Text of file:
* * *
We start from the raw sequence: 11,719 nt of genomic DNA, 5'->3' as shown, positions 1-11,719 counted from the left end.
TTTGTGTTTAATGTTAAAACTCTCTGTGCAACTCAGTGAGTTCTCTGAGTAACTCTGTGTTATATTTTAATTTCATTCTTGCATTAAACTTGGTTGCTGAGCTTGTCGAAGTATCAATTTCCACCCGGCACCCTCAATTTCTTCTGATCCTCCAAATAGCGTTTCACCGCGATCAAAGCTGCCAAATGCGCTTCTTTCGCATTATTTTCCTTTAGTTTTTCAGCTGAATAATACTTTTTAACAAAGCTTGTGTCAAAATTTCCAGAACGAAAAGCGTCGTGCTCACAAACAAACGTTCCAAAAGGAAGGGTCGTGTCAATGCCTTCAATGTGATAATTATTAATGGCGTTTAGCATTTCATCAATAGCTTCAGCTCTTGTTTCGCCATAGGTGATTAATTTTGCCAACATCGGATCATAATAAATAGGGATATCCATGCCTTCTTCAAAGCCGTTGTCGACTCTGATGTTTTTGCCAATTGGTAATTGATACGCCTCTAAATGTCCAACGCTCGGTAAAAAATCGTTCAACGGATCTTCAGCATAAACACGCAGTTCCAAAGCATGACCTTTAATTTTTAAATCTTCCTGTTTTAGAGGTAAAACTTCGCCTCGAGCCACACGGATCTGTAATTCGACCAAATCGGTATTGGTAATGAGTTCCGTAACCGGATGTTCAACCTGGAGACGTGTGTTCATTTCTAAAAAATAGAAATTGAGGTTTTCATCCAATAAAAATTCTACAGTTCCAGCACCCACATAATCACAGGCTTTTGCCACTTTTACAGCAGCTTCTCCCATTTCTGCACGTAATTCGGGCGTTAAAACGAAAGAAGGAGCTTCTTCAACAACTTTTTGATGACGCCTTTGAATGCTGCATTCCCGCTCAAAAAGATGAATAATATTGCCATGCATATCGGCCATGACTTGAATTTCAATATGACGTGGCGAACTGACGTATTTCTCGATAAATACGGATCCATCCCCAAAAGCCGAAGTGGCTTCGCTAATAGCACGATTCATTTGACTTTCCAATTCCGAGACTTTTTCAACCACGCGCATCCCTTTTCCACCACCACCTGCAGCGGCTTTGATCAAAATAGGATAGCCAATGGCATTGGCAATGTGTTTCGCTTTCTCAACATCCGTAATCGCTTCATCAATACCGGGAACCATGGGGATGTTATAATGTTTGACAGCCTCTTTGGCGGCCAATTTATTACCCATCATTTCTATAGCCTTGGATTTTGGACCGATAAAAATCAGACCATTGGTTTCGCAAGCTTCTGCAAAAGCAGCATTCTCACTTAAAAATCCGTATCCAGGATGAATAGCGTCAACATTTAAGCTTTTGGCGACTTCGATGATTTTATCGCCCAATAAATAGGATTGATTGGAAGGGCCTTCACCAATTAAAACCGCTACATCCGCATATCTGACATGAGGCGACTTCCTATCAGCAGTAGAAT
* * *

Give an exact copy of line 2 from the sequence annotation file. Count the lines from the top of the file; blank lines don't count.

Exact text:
TTTGTGTTTAATGTTAAAACTCTCTGTGCAACTCAGTGAGTTCTCTGAGTAACTCTGTGTTATATTTTAATTTCATTCTTGCATTAAACTTGGTTGCTGAGCTTGTCGAAGTATCAATTTCCACCCGGCACCCTCAATTTCTTCTGATCCTCCAAATAGCGTTTCACCGCGATCAAAGCTGCCAAATGCGCTTCTTTCGCATTATTTTCCTTTAGTTTTTCAGCTGAATAATACTTTTTAACAAAGCTTGTGTCAAAATTTCCAGAACGAAAAGCGTCGTGCTCACAAACAAACGTTCCAAAAGGAAGGGTCGTGTCAATGCCTTCAATGTGATAATTATTAATGGCGTTTAGCATTTCATCAATAGCTTCAGCTCTTGTTTCGCCATAGGTGATTAATTTTGCCAACATCGGATCATAATAAATAGGGATATCCATGCCTTCTTCAAAGCCGTTGTCGACTCTGATGTTTTTGCCAATTGGTAATTGATACGCCTCTAAATGTCCAACGCTCGGTAAAAAATCGTTCAACGGATCTTCAGCATAAACACGCAGTTCCAAAGCATGACCTTTAATTTTTAAATCTTCCTGTTTTAGAGGTAAAACTTCGCCTCGAGCCACACGGATCTGTAATTCGACCAAATCGGTATTGGTAATGAGTTCCGTAACCGGATGTTCAACCTGGAGACGTGTGTTCATTTCTAAAAAATAGAAATTGAGGTTTTCATCCAATAAAAATTCTACAGTTCCAGCACCCACATAATCACAGGCTTTTGCCACTTTTACAGCAGCTTCTCCCATTTCTGCACGTAATTCGGGCGTTAAAACGAAAGAAGGAGCTTCTTCAACAACTTTTTGATGACGCCTTTGAATGCTGCATTCCCGCTCAAAAAGATGAATAATATTGCCATGCATATCGGCCATGACTTGAATTTCAATATGACGTGGCGAACTGACGTATTTCTCGATAAATACGGATCCATCCCCAAAAGCCGAAGTGGCTTCGCTAATAGCACGATTCATTTGACTTTCCAATTCCGAGACTTTTTCAACCACGCGCATCCCTTTTCCACCACCACCTGCAGCGGCTTTGATCAAAATAGGATAGCCAATGGCATTGGCAATGTGTTTCGCTTTCTCAACATCCGTAATCGCTTCATCAATACCGGGAACCATGGGGATGTTATAATGTTTGACAGCCTCTTTGGCGGCCAATTTATTACCCATCATTTCTATAGCCTTGGATTTTGGACCGATAAAAATCAGACCATTGGTTTCGCAAGCTTCTGCAAAAGCAGCATTCTCACTTAAAAATCCGTATCCAGGATGAATAGCGTCAACATTTAAGCTTTTGGCGACTTCGATGATTTTATCGCCCAATAAATAGGATTGATTGGAAGGGCCTTCACCAATTAAAACCGCTACATCCGCATATCTGACATGAGGCGACTTCCTATCAGCAGTAGAAT